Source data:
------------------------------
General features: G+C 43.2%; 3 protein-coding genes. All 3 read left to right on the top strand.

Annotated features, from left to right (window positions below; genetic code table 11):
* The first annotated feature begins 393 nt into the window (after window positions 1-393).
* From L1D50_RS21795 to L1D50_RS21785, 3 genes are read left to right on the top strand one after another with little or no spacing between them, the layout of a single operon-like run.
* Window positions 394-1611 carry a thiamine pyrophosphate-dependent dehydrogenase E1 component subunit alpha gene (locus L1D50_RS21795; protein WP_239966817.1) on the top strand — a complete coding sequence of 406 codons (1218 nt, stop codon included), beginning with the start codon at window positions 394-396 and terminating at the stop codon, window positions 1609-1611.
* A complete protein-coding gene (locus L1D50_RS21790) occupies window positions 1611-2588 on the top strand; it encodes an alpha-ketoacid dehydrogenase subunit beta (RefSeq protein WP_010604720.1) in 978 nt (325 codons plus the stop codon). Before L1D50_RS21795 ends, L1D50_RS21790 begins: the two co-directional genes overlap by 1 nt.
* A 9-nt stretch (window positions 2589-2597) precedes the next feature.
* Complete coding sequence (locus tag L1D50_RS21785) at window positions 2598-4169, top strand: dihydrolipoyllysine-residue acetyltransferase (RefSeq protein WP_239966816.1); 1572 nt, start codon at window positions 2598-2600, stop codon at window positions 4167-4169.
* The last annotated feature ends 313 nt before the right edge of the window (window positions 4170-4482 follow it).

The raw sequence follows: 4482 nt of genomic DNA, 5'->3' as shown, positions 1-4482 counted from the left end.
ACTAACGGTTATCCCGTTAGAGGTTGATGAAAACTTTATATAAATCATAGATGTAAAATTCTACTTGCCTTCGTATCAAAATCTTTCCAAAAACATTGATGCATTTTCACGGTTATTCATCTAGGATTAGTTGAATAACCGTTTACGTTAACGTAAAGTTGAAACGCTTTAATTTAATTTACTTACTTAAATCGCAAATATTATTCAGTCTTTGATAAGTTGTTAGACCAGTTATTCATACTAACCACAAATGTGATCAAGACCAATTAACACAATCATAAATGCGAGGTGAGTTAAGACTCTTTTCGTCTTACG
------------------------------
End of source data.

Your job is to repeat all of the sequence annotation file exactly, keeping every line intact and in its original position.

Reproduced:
General features: G+C 43.2%; 3 protein-coding genes. All 3 read left to right on the top strand.

Annotated features, from left to right (window positions below; genetic code table 11):
* The first annotated feature begins 393 nt into the window (after window positions 1-393).
* From L1D50_RS21795 to L1D50_RS21785, 3 genes are read left to right on the top strand one after another with little or no spacing between them, the layout of a single operon-like run.
* Window positions 394-1611 carry a thiamine pyrophosphate-dependent dehydrogenase E1 component subunit alpha gene (locus L1D50_RS21795; protein WP_239966817.1) on the top strand — a complete coding sequence of 406 codons (1218 nt, stop codon included), beginning with the start codon at window positions 394-396 and terminating at the stop codon, window positions 1609-1611.
* A complete protein-coding gene (locus L1D50_RS21790) occupies window positions 1611-2588 on the top strand; it encodes an alpha-ketoacid dehydrogenase subunit beta (RefSeq protein WP_010604720.1) in 978 nt (325 codons plus the stop codon). Before L1D50_RS21795 ends, L1D50_RS21790 begins: the two co-directional genes overlap by 1 nt.
* A 9-nt stretch (window positions 2589-2597) precedes the next feature.
* Complete coding sequence (locus tag L1D50_RS21785) at window positions 2598-4169, top strand: dihydrolipoyllysine-residue acetyltransferase (RefSeq protein WP_239966816.1); 1572 nt, start codon at window positions 2598-2600, stop codon at window positions 4167-4169.
* The last annotated feature ends 313 nt before the right edge of the window (window positions 4170-4482 follow it).

The raw sequence follows: 4482 nt of genomic DNA, 5'->3' as shown, positions 1-4482 counted from the left end.
ACTAACGGTTATCCCGTTAGAGGTTGATGAAAACTTTATATAAATCATAGATGTAAAATTCTACTTGCCTTCGTATCAAAATCTTTCCAAAAACATTGATGCATTTTCACGGTTATTCATCTAGGATTAGTTGAATAACCGTTTACGTTAACGTAAAGTTGAAACGCTTTAATTTAATTTACTTACTTAAATCGCAAATATTATTCAGTCTTTGATAAGTTGTTAGACCAGTTATTCATACTAACCACAAATGTGATCAAGACCAATTAACACAATCATAAATGCGAGGTGAGTTAAGACTCTTTTCGTCTTACG